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This Popular Heart Health Supplement Doesn't Actually Prevent Heart Disease

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"The Results Provide No Support … to Use Omega-3 Fatty Acids for the Prevention of Fatal Coronary Artery Disease or any cardiovascular disease in people the researchers wrote.

These findings are consistent with the 2016 guidelines of the European Society of Cardiology and the European Society of Atherosclerosis for the Prevention of Cardiovascular Disease, which indicate It's debatable whether Omega-3 supplements protect against coronary heart disease. In addition, the American Heart Association does not consider fish oil supplements as a substitute enough to eat fish.

This salmon with cedar leaf is a good way to get omega-3:

skip a pill? For one, you can not be s sure that the supplements contain as much of a given nutrient as their labels claim. (The FDA does not rate supplements as "conventional" foods.) But there's also another compelling reason: "Foods, like salmon, offer more benefits than just omega-3s. . It has protein, B vitamins, potassium, and more. When you take a supplement, a person only gets that specific nutrient. Because of this, the body treats supplements differently – and often, less effectively – than real food, "says Sarah Koszyk, MA, RDN, Registered Dietitian, and author of 365 Snacks for Every Day of the Year . Koszyk's sentiments are consistent with recent research that suggests that a combination of omega-3 fatty acids and other nutrients in fish could be responsible for the benefits of protecting the body. heart.

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Another thing to consider: Some of the benefits of eating oily fish like salmon and tuna twice a week (the current recommendation) come from the fact that when people eat fish, they do not eat as much saturated fat. According to Rebecca Ditkoff, MPH, RD, founder of Nutrition by RD, red meat or processed meats contain less beneficial fats and a lot of salt.

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So, if omega-3 supplements can not keep your ticker strong, what can you do to prevent heart disease? And if you do not like fish, or dieting that does not allow the consumption of marine life? So what? Here's all you need to know:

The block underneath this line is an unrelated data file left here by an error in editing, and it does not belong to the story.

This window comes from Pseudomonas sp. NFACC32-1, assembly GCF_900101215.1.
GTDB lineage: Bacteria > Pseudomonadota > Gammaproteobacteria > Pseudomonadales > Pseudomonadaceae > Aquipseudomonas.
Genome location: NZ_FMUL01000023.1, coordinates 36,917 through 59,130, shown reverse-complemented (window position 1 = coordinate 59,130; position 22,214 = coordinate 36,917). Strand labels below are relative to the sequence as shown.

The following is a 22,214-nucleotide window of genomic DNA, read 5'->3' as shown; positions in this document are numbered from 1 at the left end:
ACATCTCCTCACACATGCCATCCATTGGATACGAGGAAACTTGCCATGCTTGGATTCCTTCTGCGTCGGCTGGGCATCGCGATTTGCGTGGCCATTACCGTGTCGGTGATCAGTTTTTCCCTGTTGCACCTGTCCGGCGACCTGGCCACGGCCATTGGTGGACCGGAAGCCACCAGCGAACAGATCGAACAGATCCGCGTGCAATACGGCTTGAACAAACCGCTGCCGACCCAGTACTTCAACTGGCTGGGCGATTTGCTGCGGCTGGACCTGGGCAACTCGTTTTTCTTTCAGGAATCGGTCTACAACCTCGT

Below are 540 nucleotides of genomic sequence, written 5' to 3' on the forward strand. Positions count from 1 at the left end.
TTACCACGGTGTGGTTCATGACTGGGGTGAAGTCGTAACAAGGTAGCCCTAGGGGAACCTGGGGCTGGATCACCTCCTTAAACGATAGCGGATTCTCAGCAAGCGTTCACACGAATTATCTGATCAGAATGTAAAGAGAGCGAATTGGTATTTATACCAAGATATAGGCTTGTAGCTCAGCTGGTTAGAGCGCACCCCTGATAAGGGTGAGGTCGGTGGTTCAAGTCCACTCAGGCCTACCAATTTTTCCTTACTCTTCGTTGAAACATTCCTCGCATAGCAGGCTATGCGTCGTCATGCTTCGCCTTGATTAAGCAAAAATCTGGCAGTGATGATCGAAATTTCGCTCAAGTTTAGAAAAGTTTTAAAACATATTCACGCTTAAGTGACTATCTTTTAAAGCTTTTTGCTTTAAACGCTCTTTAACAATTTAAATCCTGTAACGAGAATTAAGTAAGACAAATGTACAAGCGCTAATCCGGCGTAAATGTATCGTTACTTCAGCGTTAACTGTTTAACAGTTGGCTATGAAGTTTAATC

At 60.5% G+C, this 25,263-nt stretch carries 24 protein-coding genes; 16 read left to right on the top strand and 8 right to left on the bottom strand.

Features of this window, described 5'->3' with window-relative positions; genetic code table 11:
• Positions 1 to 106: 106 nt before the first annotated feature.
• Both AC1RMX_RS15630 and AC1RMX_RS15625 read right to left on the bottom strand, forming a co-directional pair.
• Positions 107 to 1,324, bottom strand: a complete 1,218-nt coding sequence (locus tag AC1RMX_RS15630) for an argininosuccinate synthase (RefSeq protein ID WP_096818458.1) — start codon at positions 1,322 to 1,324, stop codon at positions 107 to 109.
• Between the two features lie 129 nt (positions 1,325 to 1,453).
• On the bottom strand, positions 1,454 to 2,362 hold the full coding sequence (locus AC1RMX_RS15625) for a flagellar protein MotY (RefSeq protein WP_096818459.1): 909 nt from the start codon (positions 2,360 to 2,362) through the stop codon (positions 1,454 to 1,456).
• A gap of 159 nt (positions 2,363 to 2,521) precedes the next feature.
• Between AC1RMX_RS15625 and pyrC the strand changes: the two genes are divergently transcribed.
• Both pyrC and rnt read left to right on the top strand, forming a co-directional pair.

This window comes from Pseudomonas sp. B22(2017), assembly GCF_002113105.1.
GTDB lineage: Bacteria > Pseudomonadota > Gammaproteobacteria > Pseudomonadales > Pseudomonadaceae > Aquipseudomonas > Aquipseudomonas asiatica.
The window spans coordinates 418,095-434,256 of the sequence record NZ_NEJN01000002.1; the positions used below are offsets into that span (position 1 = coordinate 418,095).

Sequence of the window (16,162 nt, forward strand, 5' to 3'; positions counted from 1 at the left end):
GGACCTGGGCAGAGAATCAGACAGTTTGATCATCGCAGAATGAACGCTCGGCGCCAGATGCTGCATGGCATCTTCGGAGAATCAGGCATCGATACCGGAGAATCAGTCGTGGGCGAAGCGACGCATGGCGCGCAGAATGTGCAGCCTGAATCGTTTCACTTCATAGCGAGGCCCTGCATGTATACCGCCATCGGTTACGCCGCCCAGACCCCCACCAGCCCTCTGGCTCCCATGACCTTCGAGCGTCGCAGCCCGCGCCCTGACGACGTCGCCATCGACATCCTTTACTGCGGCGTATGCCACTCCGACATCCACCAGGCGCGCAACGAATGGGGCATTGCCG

Q: How many fish should I eat?

"To get the recommended amount of omega-3, eat two 4-ounce servings of oily fish a week," Ditkoff said. If you miss the mark on the occasion, Ditkoff says that supplements can be an appropriate "insurance policy". She recommends Nordic Naturals, which you can take on Amazon. "Their fish oil is made with quality ingredients sourced from omega-rich wild fish and it has no fishy odor or aftertaste like the other omega-3s that I've had. Have tried in the past. "

of fish should I eat?

Anchovies, wild salmon (canned or fresh), tuna (canned or fresh), herring and mackerel are all good sources of oily fish, Koszyk says. "Eat swordfish and tiles less often.They have higher levels of mercury."

Something else to keep in mind: other heart-healthy foods can also help protect your ticker. "The Mediterranean diet, which has been shown to protect against heart disease, includes fish, but also promotes other healthy foods, including plenty of vegetables, fruits, beans, olive oil and nuts" said Ditkoff. "Foods eaten in a typical Mediterranean diet as a whole may also have synergistic effects that may be beneficial to heart health."

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Q: I do not eat fish. How can I be sure to have enough omega-3s?

"Adding groundnut or ground flaxseed to salads, cereals and yogurt is a simple way to eat healthy omega-3s," says Ditkoff. Women over 19 should aim for 1.1 grams of omega-3 per day. A simple 2 tablespoons of ground flaxseed provides 2.9 grams of nutrients and 1/4 cup of nuts contains about 2.7 grams.

You can also make a omega-3 rich dressing by whipping together 1/4 cup walnut oil, 2 tablespoon sherry vinegar, 1/2 teaspoon Dijon mustard and a pinch salt

Another option for vegetarians and vegans: algae and seaweed, says Koszyk. "Snack on packets of dried roasted seaweed snacks like SeaSnax (12-pack, $ 19.95, amazon.com) or use seaweed oil (16.9 oz, $ 14.99 , amazon.com) to cook stir-fries, make salad dressings or vegetables or proteins. "

Another tasty idea? "Nori crumble and use it in a vegan Caesar vinaigrette for anchovy undercuts," suggests Olivia Roszkowski, chief instructor at the Gourmet Naturel Institute.

The bottom line.

Unless your doctor tells you otherwise, you probably do not. You do not need to spend money for expensive supplements. It is best to train and eat a healthy diet (as indicated above) so you can maintain a healthy weight and avoid conditions that increase your risk of heart disease. (Like diabetes and high blood pressure.)

"The main finding of this study is that there is no magic pill. Living a healthy lifestyle is the best prevention against diseases, "says Koszyk.

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